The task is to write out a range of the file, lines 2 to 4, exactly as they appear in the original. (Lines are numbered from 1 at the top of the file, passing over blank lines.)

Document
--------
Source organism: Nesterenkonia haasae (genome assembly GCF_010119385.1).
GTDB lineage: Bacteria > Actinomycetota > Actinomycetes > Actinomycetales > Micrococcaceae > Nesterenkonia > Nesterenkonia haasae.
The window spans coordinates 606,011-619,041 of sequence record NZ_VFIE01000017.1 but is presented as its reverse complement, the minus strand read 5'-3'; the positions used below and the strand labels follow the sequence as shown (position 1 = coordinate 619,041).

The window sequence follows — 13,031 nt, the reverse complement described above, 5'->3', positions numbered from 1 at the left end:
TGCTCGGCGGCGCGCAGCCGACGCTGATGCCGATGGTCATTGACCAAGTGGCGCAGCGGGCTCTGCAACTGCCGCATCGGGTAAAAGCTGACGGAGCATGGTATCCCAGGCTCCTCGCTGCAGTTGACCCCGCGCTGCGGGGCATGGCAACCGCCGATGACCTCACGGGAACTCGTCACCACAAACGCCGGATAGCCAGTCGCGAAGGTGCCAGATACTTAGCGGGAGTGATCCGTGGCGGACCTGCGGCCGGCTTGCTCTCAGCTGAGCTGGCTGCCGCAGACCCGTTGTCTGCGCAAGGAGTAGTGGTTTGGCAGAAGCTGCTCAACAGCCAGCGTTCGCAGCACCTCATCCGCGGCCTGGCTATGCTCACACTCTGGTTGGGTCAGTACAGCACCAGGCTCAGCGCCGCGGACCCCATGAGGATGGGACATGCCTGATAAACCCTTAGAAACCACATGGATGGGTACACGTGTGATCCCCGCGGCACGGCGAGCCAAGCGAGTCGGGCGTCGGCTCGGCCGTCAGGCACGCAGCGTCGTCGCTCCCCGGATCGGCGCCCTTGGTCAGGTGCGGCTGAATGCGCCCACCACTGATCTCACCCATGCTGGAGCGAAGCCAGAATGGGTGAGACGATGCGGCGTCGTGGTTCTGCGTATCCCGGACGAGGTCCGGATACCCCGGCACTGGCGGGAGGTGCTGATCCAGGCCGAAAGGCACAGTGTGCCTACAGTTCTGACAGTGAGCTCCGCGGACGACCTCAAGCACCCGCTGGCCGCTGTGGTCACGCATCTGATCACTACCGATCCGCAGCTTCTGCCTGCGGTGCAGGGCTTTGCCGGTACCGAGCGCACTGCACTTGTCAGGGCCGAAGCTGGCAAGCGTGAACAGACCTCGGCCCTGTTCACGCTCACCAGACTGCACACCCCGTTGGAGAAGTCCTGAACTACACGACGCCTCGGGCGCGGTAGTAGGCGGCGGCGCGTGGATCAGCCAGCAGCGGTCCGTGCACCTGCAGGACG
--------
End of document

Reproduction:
GTDB lineage: Bacteria > Actinomycetota > Actinomycetes > Actinomycetales > Micrococcaceae > Nesterenkonia > Nesterenkonia haasae.
The window spans coordinates 606,011-619,041 of sequence record NZ_VFIE01000017.1 but is presented as its reverse complement, the minus strand read 5'-3'; the positions used below and the strand labels follow the sequence as shown (position 1 = coordinate 619,041).

The window sequence follows — 13,031 nt, the reverse complement described above, 5'->3', positions numbered from 1 at the left end: